HATE crimes towards East and Southeast Asians (ESEAs) have increased 21 per cent in the first quarter of 2020 compared to the same period in 2018 and 2019, according to UK Police.
Researchers believe this is linked to significant reductions in life satisfaction, happiness, and mental health.
The community is currently reporting the highest levels of racism in the UK as organisations such as End the Virus that is Racism estimates a 300% increase in hate crimes against ESEAs.
ESEAs have an average life satisfaction of 5.78 out of 10 compared to minority other ethnic groups at 5.99 and Whites, 6.15, according to a new study by Simetrica-Jacobs, a leading research consultancy in wellbeing, economics, and social value analysis.
Dr. Fujiwara, visiting fellow at London School of Economics and CEO of Simetrica-Jacobs said: “It’s the first time we’ve collected data on wellbeing and discrimination for East and Southeast Asian people in the UK.
“It has an impact on mental health but also anxiety and happiness throughout their day, so there’s lots of impact on mental health and this is the first time we’ve managed to demonstrate it, because, at the moment, it’s been anecdotal evidence.”
The study found experiencing racism is associated with a 15 per cent increased likelihood of being diagnosed with an anxiety disorder.
Since the Coronavirus pandemic, racism towards the ESEA community has seen a sharp increase.
Anna Chan, founder of the Asian Leadership Collective, said: “[Covid] emboldened people. There’s always been an undercurrent of racism and scapegoating communities, it’s very nuanced in what the ESEA community go through mental health-wise.”
Data from the London Met show hate crimes against ESEAs spiked last year.
The Midlands police reported a doubling of hate crime towards ESEAs and Essex police found 56 per cent of hate crimes recorded between March and September 2020 were directed towards the East Asian community, a 75 per cent increase compared to the same period last year.
The Home Office states that from 2017/18 to 2019/20 the percentage of Asian/Asian British over 16 who were victims of hate crime was 1.0, in comparison to Whites at 0.1.
Jason Kwan, originally from Hong Kong, said: “A lot of buried hidden and deep-rooted racism against Asian people has resurfaced and found a new life.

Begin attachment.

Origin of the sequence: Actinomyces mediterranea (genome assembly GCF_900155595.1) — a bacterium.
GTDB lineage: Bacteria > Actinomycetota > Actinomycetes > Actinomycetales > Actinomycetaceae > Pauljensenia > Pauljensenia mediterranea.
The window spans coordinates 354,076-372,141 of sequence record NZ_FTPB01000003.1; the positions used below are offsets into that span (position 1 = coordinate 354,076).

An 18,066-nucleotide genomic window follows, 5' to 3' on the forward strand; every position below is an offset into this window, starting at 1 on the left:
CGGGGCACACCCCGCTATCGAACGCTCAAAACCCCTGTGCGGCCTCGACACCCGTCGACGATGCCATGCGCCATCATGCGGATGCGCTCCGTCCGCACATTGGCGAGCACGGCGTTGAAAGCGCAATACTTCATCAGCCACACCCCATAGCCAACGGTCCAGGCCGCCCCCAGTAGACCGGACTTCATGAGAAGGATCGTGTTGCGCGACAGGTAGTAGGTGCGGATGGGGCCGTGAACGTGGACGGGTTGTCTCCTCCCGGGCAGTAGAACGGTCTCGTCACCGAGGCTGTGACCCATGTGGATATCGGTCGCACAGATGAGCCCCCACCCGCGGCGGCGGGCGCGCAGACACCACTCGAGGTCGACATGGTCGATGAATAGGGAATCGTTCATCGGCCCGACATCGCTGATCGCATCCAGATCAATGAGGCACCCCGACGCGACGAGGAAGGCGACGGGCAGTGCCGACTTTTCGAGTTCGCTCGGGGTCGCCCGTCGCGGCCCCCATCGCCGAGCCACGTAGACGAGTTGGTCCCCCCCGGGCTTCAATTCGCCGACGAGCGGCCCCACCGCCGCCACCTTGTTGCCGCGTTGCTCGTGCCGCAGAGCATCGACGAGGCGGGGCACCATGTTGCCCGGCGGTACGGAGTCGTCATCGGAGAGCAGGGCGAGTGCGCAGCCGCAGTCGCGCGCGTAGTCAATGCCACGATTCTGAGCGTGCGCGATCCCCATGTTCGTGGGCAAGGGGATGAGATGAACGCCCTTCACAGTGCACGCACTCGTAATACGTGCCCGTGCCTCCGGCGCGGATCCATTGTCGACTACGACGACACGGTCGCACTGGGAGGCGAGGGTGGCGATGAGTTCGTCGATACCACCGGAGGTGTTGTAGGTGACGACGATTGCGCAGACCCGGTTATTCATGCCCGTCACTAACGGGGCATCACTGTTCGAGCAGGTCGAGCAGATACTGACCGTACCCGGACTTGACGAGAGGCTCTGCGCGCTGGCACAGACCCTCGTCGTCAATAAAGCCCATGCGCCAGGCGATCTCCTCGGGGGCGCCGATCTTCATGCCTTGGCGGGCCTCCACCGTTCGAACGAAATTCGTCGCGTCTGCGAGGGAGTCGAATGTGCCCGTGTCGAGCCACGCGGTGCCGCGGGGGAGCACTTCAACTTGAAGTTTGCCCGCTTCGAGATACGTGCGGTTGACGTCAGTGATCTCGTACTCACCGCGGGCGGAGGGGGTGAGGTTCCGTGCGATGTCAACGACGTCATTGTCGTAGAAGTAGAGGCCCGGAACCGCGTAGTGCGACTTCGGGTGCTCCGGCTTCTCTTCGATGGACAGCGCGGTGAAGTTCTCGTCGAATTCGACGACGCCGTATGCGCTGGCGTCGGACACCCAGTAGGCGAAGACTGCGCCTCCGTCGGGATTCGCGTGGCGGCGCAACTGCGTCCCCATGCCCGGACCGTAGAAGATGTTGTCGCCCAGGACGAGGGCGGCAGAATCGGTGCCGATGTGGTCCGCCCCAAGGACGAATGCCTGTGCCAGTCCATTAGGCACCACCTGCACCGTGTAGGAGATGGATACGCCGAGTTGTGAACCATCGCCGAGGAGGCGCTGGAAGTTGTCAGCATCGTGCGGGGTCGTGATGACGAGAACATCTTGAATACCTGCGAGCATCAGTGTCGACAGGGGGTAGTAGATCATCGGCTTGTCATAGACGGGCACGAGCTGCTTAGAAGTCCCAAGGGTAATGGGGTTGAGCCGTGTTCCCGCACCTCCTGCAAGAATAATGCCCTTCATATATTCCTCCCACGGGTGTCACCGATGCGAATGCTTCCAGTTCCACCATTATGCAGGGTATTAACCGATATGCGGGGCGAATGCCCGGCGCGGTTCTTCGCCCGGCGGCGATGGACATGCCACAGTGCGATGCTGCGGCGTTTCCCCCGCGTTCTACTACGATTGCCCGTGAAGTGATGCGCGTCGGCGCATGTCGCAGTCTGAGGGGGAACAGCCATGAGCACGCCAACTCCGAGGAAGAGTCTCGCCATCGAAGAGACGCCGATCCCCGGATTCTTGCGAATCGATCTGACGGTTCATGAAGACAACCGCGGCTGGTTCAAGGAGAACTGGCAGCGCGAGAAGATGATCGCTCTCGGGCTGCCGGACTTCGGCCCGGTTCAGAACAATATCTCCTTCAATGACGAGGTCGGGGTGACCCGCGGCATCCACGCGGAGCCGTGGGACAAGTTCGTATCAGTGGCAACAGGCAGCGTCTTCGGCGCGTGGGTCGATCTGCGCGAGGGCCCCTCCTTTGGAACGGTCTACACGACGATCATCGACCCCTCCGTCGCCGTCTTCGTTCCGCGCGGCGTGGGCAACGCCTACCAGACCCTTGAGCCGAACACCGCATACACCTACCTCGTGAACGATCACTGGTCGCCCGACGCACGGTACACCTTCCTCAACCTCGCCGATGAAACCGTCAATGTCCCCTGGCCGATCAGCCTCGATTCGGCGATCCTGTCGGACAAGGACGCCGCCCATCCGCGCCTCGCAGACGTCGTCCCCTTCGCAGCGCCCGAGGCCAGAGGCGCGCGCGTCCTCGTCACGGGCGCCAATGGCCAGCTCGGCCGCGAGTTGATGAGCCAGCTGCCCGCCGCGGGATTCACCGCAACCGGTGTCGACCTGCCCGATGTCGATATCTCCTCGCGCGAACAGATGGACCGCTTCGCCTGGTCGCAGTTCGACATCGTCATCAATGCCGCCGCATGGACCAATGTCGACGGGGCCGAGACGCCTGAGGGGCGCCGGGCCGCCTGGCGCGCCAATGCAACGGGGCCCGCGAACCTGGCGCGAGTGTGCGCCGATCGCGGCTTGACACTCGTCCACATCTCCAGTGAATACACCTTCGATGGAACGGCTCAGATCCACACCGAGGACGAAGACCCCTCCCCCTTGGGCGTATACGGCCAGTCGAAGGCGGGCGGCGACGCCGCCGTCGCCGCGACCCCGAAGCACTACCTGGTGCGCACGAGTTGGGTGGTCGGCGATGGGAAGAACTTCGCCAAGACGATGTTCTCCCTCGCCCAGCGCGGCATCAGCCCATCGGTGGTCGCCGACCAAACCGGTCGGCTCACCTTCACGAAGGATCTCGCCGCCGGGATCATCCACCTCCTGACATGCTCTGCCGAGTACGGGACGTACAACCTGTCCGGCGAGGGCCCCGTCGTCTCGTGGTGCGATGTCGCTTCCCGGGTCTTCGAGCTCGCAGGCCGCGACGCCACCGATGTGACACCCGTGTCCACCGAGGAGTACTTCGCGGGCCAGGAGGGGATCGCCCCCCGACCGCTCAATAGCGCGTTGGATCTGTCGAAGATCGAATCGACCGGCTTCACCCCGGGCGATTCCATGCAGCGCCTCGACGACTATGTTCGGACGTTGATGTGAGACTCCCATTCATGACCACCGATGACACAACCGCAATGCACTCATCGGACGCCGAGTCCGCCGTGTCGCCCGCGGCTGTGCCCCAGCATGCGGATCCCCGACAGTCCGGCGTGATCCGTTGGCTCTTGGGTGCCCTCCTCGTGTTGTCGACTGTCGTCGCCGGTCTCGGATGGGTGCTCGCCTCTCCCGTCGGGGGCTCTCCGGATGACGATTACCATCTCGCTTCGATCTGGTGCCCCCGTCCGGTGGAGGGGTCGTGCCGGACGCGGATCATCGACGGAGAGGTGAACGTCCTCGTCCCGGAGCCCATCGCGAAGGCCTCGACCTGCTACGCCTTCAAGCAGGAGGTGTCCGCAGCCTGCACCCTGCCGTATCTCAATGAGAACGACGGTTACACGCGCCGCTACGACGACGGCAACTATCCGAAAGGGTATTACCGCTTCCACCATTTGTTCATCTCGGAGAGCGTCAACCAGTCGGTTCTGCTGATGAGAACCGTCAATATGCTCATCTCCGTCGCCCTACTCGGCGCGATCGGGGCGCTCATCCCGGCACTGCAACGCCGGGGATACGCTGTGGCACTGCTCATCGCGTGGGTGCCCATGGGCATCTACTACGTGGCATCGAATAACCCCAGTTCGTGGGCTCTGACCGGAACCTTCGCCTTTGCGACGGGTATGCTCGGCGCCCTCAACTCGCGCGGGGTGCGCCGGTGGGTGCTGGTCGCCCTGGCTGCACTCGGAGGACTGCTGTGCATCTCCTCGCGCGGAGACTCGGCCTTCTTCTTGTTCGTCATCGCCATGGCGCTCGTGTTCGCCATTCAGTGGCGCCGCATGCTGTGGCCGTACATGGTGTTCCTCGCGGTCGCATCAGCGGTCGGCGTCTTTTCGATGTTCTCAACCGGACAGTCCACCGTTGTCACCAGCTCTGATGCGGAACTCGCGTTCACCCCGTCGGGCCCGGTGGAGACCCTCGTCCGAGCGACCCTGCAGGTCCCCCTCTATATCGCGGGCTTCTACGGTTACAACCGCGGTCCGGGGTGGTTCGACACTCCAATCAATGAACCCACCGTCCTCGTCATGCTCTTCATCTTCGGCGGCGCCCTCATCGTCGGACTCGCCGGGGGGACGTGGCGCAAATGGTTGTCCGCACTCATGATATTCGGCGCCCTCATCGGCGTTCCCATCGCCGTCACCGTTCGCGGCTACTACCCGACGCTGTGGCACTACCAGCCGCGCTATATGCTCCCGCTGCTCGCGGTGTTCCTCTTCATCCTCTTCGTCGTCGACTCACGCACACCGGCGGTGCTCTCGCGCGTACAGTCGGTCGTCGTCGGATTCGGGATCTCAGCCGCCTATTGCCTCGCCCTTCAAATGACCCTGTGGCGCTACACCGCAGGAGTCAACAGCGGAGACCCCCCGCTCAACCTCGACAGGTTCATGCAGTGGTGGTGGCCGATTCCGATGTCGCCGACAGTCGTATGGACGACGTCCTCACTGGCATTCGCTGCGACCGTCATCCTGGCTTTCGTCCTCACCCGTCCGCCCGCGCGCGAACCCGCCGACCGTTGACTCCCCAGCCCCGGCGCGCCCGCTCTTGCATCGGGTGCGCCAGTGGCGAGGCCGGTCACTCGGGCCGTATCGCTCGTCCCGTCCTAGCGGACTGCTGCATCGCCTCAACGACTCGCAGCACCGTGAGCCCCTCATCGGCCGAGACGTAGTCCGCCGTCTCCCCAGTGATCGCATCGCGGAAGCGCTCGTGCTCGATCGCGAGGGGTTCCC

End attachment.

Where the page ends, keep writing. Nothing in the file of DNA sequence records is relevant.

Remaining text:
“People move away from me. I’ve had people mutter under their breath and say things like ‘Chinese virus’ or telling people to move away from me. I’ve had friends who’ve coughed and had people leave trains, which made travelling on transport feel very unsafe for me.”
This is not the first incident of racism the London-based singer/songwriter and charity worker has encountered. Shortly after moving to the UK at the age of 14 to escape homophobia, a glass bottle was thrown at him as well as racial slurs directed towards him.
He said: “I just thought to myself, this is what I’ve chosen to move to so I have to accept it, and because I was so desperate to leave homophobia in Hong Kong I was happy to be in a place that was racist because for me it was a change.”
Another report identified 1 in 7 people in the UK intentionally avoid people of Chinese origin or appearance and found numerous incidents were reported of ESEAs being assaulted, having their jaw broken, having their clothes torn off, and being spat on.
86% of Southeast Asians report experiences of racism, compared to an average of 88 per cent across all ethnic minority groups. 14 per cent who experience racism say it affects them their whole lives.
Experts believe ESEAs under-report incidents of racism and that the ‘model minority’ myth, a term assigned to minorities that are integrated in contrast to other minorities, plays a role in racism towards ESEAs being undetected.
Overall, ESEA groups are 10 percentage points less likely to judge the incident as racist compared to other ethnic groups.
Mr. Kwan said: “As Asian people, you can be the ‘better minority’ by behaving. You can be the more ‘acceptable’ one. When you’re talking about survival, the Asian community thrived through that, through being silent.
“It’s very difficult now with such a long history and culture of not speaking up, to then speak up and be taken seriously.”
Dr. Fujiwara said to understand the scale of incidents, there needs to be better categorisation. Currently, ESEAs can only categorise themselves as Chinese or other Asian.
“Because the ethnicity categories are so vague and too wide when a person from the Philippines, for example, reports a hate crime, the police don’t know where to put that, so it doesn’t get reported as a hate crime towards a Southeast Asian person it just becomes a hate crime towards someone of another ethnicity.”